First FAO/WHO/AU International Food Safety Conference, Addis Ababa, Ethiopia, 12-13 February 2019 and FAO/WHO/WTO International Forum on Food Safety and Trade, Geneva, Switzerland, 23-24 April 2019

Transforming knowledge into action for people, economies and environment

The United Nations are organising two high level meetings to discuss the future of food safety and how to best transform knowledge into action for people, economies and environment http://www.who.int/food-safety/international-food-safety-conference. At the First FAO/WHO/AU International Food Safety Conference, Addis Ababa, Ethiopia, 12-13 February 2019, priorities will be discussed so that food safety strategies and approaches can be aligned across sectors and borders, reinforcing efforts to reach the Sustainable Development Goals and supporting the UN Decade of Action on Nutrition. The FAO/WHO/WTO International Forum on Food Safety and Trade, Geneva, Switzerland, 23-24 April 2019, will address the trade-related aspects and challenges of food safety. The two meetings will result in a high-level political statement advocating for increased and better coordinated collaboration and support to improve food safety globally.

With an estimated 600 million cases of foodborne illnesses annually, unsafe food is a threat to human health and economies, disproportionally affecting vulnerable and marginalized people, especially women and children, populations affected by conflict and migrants.

Ongoing changes in climate, global food production and supply systems affect consumers, industry and the planet itself. These changes can have an impact on food safety systems and pose sustainability and development challenges. This is a pivotal moment demanding urgent reflection on actions needed to bolster food safety - the impetus for the two international meetings.

The objectives of the meetings are: 1) Identify key actions and strategies to address current and future challenges to food safety globally. 2) Strengthen commitment at the highest political level to scale up food safety in the 2030 Agenda for Sustainable Development.

In Addis Ababa strategic actions will be defined through Ministerial panels involving health, trade and agriculture officials and experts thematic sessions covering the topics of:

  • the burden of foodborne diseases and the benefits of investing in safe food;
  • safe and sustainable food systems in an era of accelerated climate change;
  • science, innovation and digital transformation at the service of food safety;
  • empowering consumers to make healthy choices and support sustainable food systems.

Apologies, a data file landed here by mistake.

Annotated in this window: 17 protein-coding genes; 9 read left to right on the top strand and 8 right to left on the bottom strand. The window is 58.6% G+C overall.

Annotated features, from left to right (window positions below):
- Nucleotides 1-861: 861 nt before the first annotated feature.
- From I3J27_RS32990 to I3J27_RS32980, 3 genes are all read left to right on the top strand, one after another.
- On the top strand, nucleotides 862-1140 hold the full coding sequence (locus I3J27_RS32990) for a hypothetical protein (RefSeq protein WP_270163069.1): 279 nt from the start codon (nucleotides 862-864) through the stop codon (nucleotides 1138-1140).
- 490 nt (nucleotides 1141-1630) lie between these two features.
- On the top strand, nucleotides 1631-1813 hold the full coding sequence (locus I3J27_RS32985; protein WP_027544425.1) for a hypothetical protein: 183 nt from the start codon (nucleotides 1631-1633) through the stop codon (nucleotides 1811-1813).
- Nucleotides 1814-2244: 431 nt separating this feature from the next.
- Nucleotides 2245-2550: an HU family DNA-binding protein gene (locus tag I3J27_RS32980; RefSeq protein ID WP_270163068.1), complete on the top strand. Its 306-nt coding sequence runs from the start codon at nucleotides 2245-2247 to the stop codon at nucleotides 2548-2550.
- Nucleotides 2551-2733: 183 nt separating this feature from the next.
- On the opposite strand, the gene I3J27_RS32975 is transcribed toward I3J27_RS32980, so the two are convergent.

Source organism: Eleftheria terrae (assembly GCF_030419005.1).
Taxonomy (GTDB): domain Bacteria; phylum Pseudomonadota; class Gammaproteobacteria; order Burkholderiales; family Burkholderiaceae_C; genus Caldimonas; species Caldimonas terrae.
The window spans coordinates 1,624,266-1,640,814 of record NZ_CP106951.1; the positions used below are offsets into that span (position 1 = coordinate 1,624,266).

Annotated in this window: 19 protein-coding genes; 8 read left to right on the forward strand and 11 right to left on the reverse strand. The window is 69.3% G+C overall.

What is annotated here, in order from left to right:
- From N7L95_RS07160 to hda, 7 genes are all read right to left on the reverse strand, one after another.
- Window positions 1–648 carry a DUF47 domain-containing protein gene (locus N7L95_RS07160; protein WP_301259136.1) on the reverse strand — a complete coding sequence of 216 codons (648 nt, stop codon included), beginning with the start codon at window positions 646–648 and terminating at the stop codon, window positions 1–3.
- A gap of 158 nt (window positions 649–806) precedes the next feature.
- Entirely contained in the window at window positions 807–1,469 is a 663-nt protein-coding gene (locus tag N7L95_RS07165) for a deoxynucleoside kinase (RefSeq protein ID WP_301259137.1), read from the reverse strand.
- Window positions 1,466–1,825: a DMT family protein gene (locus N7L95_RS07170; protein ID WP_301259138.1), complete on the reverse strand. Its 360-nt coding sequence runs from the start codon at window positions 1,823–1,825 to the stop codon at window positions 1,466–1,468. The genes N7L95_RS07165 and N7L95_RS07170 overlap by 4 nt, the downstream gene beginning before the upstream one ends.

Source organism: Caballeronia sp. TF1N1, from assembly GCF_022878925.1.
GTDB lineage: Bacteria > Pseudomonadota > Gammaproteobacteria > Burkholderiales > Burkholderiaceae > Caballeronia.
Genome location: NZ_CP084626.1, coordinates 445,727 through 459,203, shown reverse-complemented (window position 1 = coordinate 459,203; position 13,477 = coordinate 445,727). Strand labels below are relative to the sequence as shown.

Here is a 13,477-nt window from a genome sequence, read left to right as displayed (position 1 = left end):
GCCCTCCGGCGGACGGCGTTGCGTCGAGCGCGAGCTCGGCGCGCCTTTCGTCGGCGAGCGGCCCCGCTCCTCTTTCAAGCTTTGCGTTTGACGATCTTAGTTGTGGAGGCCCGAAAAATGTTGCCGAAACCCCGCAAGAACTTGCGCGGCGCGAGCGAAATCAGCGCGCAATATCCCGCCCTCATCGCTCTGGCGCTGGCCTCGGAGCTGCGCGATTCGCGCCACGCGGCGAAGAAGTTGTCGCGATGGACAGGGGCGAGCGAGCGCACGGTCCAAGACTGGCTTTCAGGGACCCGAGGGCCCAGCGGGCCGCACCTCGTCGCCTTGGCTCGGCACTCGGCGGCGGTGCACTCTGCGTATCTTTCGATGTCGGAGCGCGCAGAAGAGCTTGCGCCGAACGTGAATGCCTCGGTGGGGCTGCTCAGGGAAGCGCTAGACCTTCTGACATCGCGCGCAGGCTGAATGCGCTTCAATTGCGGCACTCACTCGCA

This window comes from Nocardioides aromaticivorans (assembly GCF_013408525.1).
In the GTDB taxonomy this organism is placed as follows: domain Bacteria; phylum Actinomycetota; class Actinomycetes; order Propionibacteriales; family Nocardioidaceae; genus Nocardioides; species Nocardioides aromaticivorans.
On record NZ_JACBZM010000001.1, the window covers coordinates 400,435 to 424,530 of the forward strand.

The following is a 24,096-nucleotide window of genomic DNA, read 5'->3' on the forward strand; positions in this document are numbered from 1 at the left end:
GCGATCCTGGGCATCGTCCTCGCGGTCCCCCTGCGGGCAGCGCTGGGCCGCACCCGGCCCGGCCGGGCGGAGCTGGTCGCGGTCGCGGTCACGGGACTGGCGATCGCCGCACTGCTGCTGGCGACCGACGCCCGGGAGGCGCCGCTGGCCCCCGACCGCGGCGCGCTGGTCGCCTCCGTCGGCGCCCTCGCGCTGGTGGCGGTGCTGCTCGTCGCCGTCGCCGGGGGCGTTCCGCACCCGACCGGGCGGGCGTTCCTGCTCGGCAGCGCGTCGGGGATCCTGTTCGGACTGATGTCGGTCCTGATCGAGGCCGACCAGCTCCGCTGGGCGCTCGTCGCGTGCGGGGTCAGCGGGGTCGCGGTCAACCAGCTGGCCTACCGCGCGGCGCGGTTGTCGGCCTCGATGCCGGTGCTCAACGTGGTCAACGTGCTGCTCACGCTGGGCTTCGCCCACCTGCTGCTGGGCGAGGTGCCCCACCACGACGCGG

Continuing the discussions from the Addis Conference, the Geneva Forum will address the trade-related aspects and challenges of food safety. The food safety priorities set by this Conference will facilitate global collaboration and help ensure that no one is left behind.

The meetings are motivated by issues concerning people, economies and the environment:

PEOPLE

  • More than 600 million people fall ill and 420 000 die every year as a result of eating food contaminated with bacteria, viruses, parasites, toxins and chemicals.
  • Investment in consumer food safety education has the potential to reduce foodborne disease and return savings of up to ten-fold for each dollar invested.
  • As growing urbanization, changing purchasing power and new systems of marketing alter food access and consumption patterns, consumers need to be empowered to make nutritious and safe food choices.

ECONOMIES

  • Recent estimates indicate that the impact of unsafe food costs low- and middle income economies around US$ 95 billion in lost productivity each year.
  • Food safety is a critical enabler for market access and productivity, which drives economic development and poverty alleviation, especially in rural areas.
  • By 2050, two out of three people will live in megacities (10 million residents or more): adequate investment is needed to address challenges with food distribution, sanitation and hygiene, food waste and water scarcity.

THE ENVIRONMENT

  • Climate change is associated with altered geographic occurrence and prevalence of food safety hazards, leading to changed patterns of pathogens and mycotoxins, marine biotoxins and heavy metals (e.g. cadmium, mercury) contaminating food.
  • Improving hygiene practices in the food and agricultural sectors helps to reduce the emergence and spread of antimicrobial resistance along the food chain and in the environment.

Who will attend:

  • Ministers from relevant sectors (Agriculture/Fishery, Health, Food Security, Tourism and Trade) and representatives of national governments from all regions of the world;
  • Delegations from regulatory bodies, UN organizations, development agencies, regional economic bodies;
  • Non-State actors: consumers and producers groups, civil society, academic and research institutions and private sector entities.

Contact:
FAO: Food Safety and Quality Unit, Rome, Italy, food-quality [at] fao [dot] org
WHO: Food Safety and Zoonoses Department, Geneva, Switzerland, foodsafety [at] who [dot] int

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